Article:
While the recall involves more than 2 million Toyota products, it’s believed the automaker has about 200,000 of the impacted vehicles on its lots. The halt in sales is costing about 4,000 units in lost volume daily, or about $100 million in revenues. And the longer the company must delay restarting its assembly lines the further into the future the impact might be felt as dealers could find themselves short of products once they can resume selling off modes currently in stock.
There’s no question Toyota is struggling to figure out how not only to handle the crisis with this and other recent repairs but also how to minimize damage to its once-formidable reputation.
In his first comments since the accelerator recall was announced, nearly two weeks ago, Toyota CEO and family heir Akio Toyoda said, “”I am very sorry that we are making our customers feel concerned.”
But customers aren’t the only ones. The influential Consumer Reports magazine has lifted its “Recommended Buy” ratings for all eight of the vehicles involved in the accelerator recall. Normally, Toyota products get an automatic “Buy” rating from the non-profit publication, though CR did lift that, briefly, on a few models that were suffering quality snags, in 2008.
A number of rent-a-car firms, including Hertz, Avis and Enterprise, have pulled some or all Toyota models from their fleets. (Click here for more.)
Several major used car auction companies – the middlemen in the massive business of re-marketing trade-ins – have halted sales of affected Toyotas for the time being.
And a growing list of automakers, now including General Motors, Ford and Hyundai, have launched aggressive marketing programs, using rebates and other incentives to win over concerned Toyota owners.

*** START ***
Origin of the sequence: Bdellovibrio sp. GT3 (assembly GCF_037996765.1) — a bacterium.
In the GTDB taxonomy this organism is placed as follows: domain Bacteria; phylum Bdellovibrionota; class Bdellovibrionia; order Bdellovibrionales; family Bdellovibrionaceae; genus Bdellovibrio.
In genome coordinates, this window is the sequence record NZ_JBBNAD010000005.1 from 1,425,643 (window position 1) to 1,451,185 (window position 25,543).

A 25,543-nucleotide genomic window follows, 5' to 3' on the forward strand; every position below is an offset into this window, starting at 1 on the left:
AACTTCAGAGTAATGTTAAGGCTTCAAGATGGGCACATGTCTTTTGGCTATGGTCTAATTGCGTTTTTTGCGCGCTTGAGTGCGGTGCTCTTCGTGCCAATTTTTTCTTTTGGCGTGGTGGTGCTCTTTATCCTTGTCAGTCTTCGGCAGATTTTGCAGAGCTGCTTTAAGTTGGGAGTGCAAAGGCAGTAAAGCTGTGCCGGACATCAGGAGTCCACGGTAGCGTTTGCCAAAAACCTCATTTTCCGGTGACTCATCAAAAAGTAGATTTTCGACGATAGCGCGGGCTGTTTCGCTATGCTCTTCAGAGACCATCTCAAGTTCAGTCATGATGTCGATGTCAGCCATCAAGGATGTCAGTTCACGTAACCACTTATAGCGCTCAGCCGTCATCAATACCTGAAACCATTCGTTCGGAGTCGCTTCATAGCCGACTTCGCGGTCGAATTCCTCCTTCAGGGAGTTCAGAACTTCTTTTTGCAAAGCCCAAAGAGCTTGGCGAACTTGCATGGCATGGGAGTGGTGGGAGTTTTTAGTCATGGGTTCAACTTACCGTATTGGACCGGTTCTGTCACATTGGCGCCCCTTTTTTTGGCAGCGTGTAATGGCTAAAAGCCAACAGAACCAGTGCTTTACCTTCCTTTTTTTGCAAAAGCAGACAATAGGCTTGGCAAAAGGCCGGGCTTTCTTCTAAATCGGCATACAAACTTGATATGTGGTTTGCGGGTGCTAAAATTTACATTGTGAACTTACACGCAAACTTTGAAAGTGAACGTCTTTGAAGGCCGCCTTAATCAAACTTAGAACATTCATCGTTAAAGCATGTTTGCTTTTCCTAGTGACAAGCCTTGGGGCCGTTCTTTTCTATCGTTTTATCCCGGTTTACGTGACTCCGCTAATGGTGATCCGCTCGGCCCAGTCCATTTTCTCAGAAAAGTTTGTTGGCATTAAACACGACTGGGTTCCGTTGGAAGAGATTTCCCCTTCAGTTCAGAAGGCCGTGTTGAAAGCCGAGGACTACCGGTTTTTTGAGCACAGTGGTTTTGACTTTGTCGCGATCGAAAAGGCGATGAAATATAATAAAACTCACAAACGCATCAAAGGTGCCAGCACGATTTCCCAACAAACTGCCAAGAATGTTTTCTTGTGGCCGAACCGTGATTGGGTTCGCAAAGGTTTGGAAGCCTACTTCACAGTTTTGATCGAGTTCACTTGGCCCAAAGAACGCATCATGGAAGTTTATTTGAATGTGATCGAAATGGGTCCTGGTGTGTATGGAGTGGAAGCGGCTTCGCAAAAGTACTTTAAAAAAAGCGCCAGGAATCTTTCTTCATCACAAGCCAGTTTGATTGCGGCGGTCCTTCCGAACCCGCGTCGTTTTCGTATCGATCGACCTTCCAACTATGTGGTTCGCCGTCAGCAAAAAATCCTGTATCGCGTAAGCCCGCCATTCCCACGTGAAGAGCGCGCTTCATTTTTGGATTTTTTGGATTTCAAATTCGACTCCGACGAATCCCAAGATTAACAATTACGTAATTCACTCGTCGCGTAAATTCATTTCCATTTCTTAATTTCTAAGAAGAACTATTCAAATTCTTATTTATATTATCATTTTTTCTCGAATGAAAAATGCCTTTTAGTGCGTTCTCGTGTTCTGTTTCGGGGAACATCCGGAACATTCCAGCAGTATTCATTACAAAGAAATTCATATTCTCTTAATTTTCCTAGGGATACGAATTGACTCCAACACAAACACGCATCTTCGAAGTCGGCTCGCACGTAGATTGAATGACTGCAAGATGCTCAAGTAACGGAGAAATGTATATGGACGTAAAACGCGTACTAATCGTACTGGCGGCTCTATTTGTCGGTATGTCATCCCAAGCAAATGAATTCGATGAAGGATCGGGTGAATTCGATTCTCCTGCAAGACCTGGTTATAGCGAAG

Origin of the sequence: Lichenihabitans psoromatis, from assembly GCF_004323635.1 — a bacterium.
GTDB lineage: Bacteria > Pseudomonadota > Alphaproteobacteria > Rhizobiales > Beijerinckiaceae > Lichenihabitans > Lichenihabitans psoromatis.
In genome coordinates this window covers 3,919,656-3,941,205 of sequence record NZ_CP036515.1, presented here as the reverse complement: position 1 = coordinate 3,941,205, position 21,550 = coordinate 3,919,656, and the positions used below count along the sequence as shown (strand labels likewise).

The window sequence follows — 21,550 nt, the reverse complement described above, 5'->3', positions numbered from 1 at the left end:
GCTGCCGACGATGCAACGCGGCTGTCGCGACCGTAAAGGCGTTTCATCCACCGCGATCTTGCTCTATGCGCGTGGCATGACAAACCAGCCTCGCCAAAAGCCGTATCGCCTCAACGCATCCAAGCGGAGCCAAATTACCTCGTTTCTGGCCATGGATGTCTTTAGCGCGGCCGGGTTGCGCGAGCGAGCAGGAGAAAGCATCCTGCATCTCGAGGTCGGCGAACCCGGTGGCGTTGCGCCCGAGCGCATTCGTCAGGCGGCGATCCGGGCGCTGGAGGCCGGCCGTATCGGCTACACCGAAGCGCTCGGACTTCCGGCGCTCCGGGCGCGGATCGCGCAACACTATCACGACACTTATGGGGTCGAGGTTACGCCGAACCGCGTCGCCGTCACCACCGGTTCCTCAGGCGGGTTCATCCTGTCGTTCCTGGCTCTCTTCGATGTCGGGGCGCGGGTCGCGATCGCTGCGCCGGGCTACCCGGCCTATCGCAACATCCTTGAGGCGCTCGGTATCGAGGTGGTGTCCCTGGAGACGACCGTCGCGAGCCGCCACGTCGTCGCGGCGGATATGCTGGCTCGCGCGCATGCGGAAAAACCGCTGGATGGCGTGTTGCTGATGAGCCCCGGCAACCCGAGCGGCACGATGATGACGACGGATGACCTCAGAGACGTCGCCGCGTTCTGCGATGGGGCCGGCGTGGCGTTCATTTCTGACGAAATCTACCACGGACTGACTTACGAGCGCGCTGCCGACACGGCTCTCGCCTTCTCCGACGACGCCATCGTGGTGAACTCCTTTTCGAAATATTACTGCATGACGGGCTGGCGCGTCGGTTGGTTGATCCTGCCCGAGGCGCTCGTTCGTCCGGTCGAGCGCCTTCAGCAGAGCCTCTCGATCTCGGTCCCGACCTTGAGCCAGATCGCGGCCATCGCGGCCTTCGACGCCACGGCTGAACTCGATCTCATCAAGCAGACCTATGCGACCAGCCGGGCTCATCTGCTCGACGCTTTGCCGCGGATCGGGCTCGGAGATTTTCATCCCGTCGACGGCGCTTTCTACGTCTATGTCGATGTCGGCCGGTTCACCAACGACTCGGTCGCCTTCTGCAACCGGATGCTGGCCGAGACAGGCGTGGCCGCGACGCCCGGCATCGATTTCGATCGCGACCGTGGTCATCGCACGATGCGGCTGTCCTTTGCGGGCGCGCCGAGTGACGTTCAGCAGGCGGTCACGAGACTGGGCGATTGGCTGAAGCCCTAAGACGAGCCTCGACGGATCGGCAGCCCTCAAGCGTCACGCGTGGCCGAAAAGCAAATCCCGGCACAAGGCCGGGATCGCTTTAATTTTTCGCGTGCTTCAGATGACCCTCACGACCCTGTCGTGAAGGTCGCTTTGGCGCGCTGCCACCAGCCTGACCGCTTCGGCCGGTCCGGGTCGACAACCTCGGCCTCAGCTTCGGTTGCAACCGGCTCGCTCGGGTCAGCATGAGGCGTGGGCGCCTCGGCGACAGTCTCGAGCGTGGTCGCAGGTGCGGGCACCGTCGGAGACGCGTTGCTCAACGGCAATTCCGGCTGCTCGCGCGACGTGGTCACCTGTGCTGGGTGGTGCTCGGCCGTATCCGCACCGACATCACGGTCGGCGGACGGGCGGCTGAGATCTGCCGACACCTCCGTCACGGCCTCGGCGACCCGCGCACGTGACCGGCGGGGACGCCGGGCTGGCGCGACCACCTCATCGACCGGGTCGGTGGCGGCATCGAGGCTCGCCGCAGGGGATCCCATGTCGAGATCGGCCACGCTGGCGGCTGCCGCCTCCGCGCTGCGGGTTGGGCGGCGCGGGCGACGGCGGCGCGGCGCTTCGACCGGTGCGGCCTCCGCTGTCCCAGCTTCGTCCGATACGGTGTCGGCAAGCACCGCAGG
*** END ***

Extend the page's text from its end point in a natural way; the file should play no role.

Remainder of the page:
Meanwhile, two hearings into the matter have been scheduled on Capitol Hill, one, by the U.S. House Oversight and Government Reform Committee, will be held on February 10th, a second hearing has been scheduled by a House investigative committee for the 25th. (Click Here for more.)
A total of 2.3 million vehicles are involved in the sticky accelerator recall. But another 5.3 million cars, trucks and crossovers have been recalled, since last October, for a separate safety problem that could lead to jammed accelerators and out-of-control vehicles. Toyota claims that recall is the result of “carpet entrapment,” the possibility that loose floor mats could jam the accelerator.
This is Toyota’s latest detailing of the vehicles involved in the sticky accelerator recall:
*Vehicles built in Japan (VIN starting with “JT”) are not involved
**Camrys built at SIA (VIN starting with “4T4”) are equipped with CTS pedals
- Only vehicles manufactured in North America are involved. Vehicles manufactured North America can be identified by the first three characters (WMI) in the Vehicle Identification Number (VIN)
- Accelerator pedals installed on Camry vehicles manufactured in North America will need to be inspected to determine if they are CTS pedals.